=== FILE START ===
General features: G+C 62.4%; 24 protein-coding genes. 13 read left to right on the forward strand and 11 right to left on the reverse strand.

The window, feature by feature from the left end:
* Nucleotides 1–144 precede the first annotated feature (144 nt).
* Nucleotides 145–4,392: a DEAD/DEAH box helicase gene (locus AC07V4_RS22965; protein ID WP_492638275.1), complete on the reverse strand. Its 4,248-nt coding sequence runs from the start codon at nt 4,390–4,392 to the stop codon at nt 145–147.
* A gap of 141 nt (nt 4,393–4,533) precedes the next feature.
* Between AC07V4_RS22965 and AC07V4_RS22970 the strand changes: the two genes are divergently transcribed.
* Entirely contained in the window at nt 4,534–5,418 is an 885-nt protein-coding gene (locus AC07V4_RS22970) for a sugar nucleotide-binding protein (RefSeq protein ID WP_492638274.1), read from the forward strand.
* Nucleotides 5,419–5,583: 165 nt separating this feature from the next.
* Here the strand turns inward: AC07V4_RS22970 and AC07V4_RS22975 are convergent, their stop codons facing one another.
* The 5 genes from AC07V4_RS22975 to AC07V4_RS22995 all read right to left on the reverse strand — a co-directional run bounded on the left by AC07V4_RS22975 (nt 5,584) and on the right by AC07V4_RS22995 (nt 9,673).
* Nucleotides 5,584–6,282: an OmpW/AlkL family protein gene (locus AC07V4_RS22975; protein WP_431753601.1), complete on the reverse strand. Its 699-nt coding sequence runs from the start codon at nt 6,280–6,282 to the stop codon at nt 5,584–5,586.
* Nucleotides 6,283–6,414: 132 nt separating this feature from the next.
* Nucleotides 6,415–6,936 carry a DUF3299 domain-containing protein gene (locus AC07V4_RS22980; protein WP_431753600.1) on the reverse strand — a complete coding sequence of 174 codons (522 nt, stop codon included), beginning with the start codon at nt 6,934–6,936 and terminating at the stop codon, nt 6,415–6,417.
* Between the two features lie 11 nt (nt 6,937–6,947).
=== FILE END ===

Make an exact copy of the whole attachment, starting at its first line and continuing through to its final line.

General features: G+C 62.4%; 24 protein-coding genes. 13 read left to right on the forward strand and 11 right to left on the reverse strand.

The window, feature by feature from the left end:
* Nucleotides 1–144 precede the first annotated feature (144 nt).
* Nucleotides 145–4,392: a DEAD/DEAH box helicase gene (locus AC07V4_RS22965; protein ID WP_492638275.1), complete on the reverse strand. Its 4,248-nt coding sequence runs from the start codon at nt 4,390–4,392 to the stop codon at nt 145–147.
* A gap of 141 nt (nt 4,393–4,533) precedes the next feature.
* Between AC07V4_RS22965 and AC07V4_RS22970 the strand changes: the two genes are divergently transcribed.
* Entirely contained in the window at nt 4,534–5,418 is an 885-nt protein-coding gene (locus AC07V4_RS22970) for a sugar nucleotide-binding protein (RefSeq protein ID WP_492638274.1), read from the forward strand.
* Nucleotides 5,419–5,583: 165 nt separating this feature from the next.
* Here the strand turns inward: AC07V4_RS22970 and AC07V4_RS22975 are convergent, their stop codons facing one another.
* The 5 genes from AC07V4_RS22975 to AC07V4_RS22995 all read right to left on the reverse strand — a co-directional run bounded on the left by AC07V4_RS22975 (nt 5,584) and on the right by AC07V4_RS22995 (nt 9,673).
* Nucleotides 5,584–6,282: an OmpW/AlkL family protein gene (locus AC07V4_RS22975; protein WP_431753601.1), complete on the reverse strand. Its 699-nt coding sequence runs from the start codon at nt 6,280–6,282 to the stop codon at nt 5,584–5,586.
* Nucleotides 6,283–6,414: 132 nt separating this feature from the next.
* Nucleotides 6,415–6,936 carry a DUF3299 domain-containing protein gene (locus AC07V4_RS22980; protein WP_431753600.1) on the reverse strand — a complete coding sequence of 174 codons (522 nt, stop codon included), beginning with the start codon at nt 6,934–6,936 and terminating at the stop codon, nt 6,415–6,417.
* Between the two features lie 11 nt (nt 6,937–6,947).